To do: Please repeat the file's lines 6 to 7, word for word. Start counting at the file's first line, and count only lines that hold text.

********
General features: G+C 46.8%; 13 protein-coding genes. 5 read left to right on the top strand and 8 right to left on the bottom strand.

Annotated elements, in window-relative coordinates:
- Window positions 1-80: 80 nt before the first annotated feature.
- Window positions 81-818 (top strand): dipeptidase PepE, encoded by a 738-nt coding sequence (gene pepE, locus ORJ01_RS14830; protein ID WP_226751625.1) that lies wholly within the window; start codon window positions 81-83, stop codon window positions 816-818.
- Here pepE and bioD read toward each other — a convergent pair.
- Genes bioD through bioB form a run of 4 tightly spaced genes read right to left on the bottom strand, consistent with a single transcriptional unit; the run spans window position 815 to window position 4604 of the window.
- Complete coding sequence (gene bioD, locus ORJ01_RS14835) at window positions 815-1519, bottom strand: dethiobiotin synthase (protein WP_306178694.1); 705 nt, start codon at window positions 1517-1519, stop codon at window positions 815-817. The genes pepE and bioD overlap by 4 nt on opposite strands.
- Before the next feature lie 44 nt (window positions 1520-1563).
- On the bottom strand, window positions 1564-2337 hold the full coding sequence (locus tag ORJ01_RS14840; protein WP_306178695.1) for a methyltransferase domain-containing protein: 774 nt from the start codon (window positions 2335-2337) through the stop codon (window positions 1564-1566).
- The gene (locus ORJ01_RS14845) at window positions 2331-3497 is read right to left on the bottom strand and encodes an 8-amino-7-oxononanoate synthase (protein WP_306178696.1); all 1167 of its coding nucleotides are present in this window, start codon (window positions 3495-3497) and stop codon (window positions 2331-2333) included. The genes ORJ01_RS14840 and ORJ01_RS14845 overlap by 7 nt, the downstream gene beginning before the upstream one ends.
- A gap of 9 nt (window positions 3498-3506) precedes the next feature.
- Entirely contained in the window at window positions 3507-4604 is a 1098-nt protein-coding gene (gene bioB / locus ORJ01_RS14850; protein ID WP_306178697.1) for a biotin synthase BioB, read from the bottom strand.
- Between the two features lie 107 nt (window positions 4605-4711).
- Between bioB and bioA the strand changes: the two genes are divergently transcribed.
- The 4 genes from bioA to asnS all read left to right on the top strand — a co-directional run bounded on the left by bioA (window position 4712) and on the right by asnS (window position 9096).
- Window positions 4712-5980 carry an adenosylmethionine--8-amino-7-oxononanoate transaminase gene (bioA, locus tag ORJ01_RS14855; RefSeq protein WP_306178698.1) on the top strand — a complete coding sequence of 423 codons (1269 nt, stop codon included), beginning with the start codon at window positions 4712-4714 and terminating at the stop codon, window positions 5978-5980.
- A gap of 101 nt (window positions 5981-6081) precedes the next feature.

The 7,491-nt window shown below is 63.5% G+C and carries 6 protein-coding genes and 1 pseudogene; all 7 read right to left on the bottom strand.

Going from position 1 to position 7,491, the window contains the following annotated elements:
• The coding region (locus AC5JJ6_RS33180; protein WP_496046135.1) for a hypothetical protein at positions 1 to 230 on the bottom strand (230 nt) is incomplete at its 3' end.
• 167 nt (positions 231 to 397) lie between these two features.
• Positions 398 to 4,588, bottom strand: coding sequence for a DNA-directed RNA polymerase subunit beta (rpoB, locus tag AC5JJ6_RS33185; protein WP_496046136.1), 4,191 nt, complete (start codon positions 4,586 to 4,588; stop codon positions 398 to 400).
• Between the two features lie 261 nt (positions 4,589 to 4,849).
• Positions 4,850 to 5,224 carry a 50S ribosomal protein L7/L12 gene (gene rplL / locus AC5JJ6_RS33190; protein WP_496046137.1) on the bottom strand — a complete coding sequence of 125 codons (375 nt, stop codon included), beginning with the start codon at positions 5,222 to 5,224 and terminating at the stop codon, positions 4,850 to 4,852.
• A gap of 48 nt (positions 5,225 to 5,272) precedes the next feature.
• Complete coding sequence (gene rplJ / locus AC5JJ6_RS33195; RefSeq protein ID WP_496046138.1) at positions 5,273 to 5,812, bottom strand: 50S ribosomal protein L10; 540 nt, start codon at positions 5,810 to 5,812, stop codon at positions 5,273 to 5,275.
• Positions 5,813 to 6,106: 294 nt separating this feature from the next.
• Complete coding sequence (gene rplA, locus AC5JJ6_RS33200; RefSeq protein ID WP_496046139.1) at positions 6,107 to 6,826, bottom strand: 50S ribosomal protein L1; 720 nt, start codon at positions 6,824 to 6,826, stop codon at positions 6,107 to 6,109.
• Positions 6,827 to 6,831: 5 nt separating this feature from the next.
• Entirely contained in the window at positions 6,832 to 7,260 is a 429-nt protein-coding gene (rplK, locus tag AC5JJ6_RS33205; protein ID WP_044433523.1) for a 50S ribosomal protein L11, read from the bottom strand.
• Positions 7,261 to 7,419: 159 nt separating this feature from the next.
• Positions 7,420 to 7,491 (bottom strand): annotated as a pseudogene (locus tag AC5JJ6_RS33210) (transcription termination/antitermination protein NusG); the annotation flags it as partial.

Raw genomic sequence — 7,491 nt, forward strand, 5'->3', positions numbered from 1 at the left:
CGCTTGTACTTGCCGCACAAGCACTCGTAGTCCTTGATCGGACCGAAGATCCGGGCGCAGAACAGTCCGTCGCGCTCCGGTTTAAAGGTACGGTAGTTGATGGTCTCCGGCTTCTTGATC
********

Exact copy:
- Genes bioD through bioB form a run of 4 tightly spaced genes read right to left on the bottom strand, consistent with a single transcriptional unit; the run spans window position 815 to window position 4604 of the window.
- Complete coding sequence (gene bioD, locus ORJ01_RS14835) at window positions 815-1519, bottom strand: dethiobiotin synthase (protein WP_306178694.1); 705 nt, start codon at window positions 1517-1519, stop codon at window positions 815-817. The genes pepE and bioD overlap by 4 nt on opposite strands.